Sarah Wheeler: I think your point about how we’re about to come into the spring selling season is just very important. I follow the Sacramento Appraisal Blog, with Ryan Lundqvist, who’s an appraisal in Sacramento writes, and I find it, you know, very interesting. And it’s one of the things he said is like, if you look on days on market right now, if you look at the activity right now, this is supposed to be sort of the low season, right? I mean, we’re in winter, and it is lower, it is lower than the last spring or summer, but it’s not your typical fall, winter season.

Logan Mohtashami: You know, what’s really interesting, and I’ve written about this for HousingWire, our best existing home sales prints have always come in the fall and winter. They came this year, it came last year, it came the year before and in the previous expansion, it has as well. So, there could be demand during this period, but what I try to focus people on is the days on market on the NAR reports. When you get above 30 to 45 days, I remember when that was happening in 2018, ’19. I know a lot of realtors weren’t happy, but things weren’t selling fast. But I was like, “Wow. This is a balanced market. People have choices. This is good.” Now, if we just have a market like this, you won’t get frenzy. So, here we’re at 18, anything on the teenager side, and even in that article, I show the NARs report on the days on market, comparing it to even parts of 2020. We’re still at a teenager. This is not what you want to see because what happens is there’s just not enough homes out there. And the whole forbearance thing wasn’t going to, you know, create millions of homes that come on the market like that, that was never the case. That’s not how it works even. But we’re going into the spring season with a teenager print. We have one more sales report for the month of December. But for myself going into 2022, the sales ranges forecasts that I have are actually lower than what we have. Because to me, existing home sales have been outperforming. We’ve seen mortgage demand pick up the last 18 weeks of the year. So, we’ll see what happens in spring. But right now, again, crisis, again, year three of this unique five-year period in U.S. economic history.

Sarah Wheeler: So, people can go to housingwire.com. They have to be… it should be plus members to read your stuff. And so, you know, that’s a very, in my opinion, a very reasonable amount to pay for the kind of insight that you’re getting. They get other long-form news as well. But you have your inventory story on there, you have your 2022 forecasts. That’s already on there. What are you looking forward to this week? What what are some of the reports coming out?

Logan Mohtashami: Well, housing starts are going to come out. And again, you know, the builders are really happy lately, you know, for all the complaining about lumber, and material costs, and delays, and everything. Why are they so happy? Because they can pass the costs on to the consumer. As long as they can sell their homes or they perceive they think they can sell their homes, that trend will increase. So, look at it in that context when you see the builder’s confidence, it is rising now. We’ve had recent new home sales misses with negative revisions, but the permits have been picking up because the builders feel okay. We can sell this product. I know if you look at the builder’s earnings or profit margins are good because they could pass it along. Again, another very unhealthy sector in terms of you could see the median price growth really pick up in 2020 and 2021. They’re making money, that’s their job, right? But, again, it’s the long-term sustainability of a balanced market gets at risk when you get inventories as low. And they have benefited from total inventory levels falling to where they are in the existing home sales market, which never was the case from 2008 to 2019. As you can see a lot of things change in two years, 2020 to 2024 that we didn’t have to worry about in the previous expansion.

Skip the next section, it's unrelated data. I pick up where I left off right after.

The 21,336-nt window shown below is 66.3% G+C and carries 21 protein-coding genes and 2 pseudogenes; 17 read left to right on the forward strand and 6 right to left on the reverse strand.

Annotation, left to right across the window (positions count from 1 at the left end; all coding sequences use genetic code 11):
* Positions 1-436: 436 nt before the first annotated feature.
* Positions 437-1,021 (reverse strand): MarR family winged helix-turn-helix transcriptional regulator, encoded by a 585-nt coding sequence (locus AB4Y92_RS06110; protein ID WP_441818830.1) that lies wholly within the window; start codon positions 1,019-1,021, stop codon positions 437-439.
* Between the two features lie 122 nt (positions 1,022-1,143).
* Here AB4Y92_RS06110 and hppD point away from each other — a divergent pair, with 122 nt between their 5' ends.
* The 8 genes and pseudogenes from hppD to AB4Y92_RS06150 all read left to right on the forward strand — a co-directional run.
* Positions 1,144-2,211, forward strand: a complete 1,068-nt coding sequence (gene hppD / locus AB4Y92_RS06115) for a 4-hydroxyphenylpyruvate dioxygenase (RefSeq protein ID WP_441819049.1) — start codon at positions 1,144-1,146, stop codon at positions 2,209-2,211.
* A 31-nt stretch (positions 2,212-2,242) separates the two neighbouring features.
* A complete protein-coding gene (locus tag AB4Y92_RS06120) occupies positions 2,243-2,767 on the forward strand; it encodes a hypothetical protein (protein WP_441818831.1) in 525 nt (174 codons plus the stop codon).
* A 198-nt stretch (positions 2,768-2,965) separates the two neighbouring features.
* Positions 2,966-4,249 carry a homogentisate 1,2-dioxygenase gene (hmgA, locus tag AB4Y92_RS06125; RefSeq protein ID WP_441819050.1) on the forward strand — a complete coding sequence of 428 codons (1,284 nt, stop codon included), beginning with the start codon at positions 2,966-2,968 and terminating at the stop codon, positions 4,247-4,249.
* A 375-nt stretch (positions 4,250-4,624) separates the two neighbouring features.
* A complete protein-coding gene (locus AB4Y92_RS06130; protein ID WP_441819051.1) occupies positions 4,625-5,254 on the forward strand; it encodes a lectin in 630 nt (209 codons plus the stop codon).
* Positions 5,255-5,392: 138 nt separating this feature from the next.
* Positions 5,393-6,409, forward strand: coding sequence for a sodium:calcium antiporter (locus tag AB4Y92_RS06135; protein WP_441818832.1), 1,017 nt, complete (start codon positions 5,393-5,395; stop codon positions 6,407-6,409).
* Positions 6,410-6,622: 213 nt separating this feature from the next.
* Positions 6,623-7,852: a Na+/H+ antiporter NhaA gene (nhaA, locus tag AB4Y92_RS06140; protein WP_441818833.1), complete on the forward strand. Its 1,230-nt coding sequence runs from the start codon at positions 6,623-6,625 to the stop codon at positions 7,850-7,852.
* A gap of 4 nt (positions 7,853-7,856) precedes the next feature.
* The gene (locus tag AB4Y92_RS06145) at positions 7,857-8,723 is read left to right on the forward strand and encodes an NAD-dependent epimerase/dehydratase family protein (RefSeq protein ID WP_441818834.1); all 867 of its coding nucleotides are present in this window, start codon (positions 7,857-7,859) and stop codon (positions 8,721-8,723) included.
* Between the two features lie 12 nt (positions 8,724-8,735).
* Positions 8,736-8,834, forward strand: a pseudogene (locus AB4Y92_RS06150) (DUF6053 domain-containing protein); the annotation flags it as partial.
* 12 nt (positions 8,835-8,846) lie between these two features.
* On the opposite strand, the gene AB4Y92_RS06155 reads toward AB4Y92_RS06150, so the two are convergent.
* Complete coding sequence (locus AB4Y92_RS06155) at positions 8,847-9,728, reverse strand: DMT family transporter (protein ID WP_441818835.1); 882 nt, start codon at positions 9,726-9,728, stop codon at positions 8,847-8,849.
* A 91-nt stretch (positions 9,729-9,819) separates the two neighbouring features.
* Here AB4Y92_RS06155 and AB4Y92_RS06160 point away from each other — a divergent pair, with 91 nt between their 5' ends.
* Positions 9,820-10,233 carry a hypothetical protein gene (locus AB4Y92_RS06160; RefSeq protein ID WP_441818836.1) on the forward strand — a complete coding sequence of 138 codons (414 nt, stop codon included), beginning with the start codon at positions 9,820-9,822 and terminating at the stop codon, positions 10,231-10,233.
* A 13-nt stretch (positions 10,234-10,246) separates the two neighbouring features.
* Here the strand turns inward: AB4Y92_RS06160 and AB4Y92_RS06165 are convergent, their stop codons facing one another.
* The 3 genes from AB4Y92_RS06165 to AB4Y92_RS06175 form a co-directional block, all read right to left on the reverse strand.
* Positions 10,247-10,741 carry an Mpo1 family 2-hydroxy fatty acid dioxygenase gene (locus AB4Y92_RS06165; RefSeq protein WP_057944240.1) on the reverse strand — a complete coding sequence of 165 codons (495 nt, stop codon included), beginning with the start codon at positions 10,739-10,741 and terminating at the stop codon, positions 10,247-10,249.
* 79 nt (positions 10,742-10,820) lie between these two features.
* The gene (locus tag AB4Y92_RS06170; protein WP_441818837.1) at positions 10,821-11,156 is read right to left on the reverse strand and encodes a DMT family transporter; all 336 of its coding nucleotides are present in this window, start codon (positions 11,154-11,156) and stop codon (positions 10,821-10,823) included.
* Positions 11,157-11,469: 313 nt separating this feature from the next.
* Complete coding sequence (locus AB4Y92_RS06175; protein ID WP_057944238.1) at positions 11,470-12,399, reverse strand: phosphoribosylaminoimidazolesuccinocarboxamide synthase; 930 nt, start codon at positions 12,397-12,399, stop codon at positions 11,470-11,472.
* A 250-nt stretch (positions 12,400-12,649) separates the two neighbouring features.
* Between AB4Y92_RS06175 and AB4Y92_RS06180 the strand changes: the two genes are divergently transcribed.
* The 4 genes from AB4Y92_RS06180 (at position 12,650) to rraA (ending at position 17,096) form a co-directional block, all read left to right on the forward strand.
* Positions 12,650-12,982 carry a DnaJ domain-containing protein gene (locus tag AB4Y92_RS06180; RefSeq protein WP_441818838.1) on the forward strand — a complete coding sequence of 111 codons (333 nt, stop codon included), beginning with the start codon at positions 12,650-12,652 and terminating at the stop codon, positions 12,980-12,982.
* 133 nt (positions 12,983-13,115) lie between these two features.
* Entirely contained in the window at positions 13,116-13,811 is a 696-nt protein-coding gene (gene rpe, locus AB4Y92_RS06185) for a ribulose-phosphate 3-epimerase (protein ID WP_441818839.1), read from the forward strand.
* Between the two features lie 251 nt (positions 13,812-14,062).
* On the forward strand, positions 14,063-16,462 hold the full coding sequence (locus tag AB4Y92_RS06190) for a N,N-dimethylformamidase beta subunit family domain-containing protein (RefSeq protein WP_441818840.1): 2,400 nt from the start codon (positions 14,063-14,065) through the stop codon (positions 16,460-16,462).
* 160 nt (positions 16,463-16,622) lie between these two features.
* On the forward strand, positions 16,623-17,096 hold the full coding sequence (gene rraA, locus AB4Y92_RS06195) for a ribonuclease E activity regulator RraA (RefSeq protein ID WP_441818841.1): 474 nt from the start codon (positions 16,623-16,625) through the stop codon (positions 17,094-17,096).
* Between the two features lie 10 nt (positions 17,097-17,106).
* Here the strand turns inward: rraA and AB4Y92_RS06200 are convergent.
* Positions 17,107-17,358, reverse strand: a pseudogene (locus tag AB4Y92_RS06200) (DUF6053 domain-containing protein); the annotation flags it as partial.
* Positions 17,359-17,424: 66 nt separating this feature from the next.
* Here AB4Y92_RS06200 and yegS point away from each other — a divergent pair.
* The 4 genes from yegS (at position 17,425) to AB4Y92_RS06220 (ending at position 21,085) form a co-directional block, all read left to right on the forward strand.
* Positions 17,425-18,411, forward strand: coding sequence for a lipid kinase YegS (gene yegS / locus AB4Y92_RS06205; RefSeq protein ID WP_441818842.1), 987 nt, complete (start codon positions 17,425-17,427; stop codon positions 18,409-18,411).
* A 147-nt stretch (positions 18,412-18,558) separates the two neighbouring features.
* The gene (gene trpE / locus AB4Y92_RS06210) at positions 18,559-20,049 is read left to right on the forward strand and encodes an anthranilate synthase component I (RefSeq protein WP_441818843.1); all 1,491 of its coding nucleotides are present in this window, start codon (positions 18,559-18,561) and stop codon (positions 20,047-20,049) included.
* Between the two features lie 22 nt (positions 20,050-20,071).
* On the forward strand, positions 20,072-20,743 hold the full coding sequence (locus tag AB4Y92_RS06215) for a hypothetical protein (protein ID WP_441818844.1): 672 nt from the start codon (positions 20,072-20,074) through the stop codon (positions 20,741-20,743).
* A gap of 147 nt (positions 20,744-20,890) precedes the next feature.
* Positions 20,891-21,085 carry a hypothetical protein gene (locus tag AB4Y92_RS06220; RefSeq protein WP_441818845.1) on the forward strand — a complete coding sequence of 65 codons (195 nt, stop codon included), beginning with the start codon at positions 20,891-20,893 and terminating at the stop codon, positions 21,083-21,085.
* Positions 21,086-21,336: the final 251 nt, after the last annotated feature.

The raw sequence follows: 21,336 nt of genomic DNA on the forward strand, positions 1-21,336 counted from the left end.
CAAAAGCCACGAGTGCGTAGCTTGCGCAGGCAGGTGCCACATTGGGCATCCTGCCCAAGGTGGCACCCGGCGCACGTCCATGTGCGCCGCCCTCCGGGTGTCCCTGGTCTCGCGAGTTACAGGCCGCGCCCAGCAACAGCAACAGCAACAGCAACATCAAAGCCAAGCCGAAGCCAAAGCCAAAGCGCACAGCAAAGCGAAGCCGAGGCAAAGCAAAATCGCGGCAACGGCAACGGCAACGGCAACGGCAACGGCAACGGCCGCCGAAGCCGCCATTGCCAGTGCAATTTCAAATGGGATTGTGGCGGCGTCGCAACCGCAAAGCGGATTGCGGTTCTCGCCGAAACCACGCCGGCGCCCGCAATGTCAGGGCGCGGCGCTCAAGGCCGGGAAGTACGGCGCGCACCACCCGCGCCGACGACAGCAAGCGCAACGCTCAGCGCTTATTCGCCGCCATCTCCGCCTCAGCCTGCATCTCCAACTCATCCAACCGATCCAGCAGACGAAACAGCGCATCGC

Sarah Wheeler: Well, people should be tuning in listening to this podcast, but also look on housingwire.com. In addition, I am hosting the virtual 2022 forecast event on February 8th, which features you, and features Selma Hepp from CoreLogic, Marina Walsh from the MBA, and Jeff Tucker from Zillow, all economists talking about, you know, what does this look like going forward? I’m really excited about that.

Logan Mohtashami: Yes, all the nerds getting together, it’s good times.

Sarah Wheeler: And, not only are each of you going to get an opportunity to talk about your own asset, different parts of the housing, how that affects housing, we’re going to roundtable at the end and people can ask questions, which I know you get tons of questions on social, we get tons of questions for you through our portals. So, really excited people can tune in and they can send questions to you ahead of time that you can consider, correct?

Logan Mohtashami: Yes. And also, you know, if people have Instagram, my Instagram is basically 24/7 nerds best, and ask as many questions. I will literally give you answers back. Again, my job is to show you the pathway to where the economy is going and where the housing market is going. So, no questions or bad questions. Any question is a good question. So, don’t be afraid to ask questions. Questions are good thing, like really.

Sarah Wheeler: All right. Well, Logan. We appreciate you so much. Thanks for once again being on “HousingWire Daily.”

Logan Mohtashami: My pleasure to be here always, Sarah.

HousingWire Daily

Hosted by the journalists behind the headlines, HousingWire Daily examines the most compelling mortgage, real estate, and fintech articles reported from the HousingWire newsroom.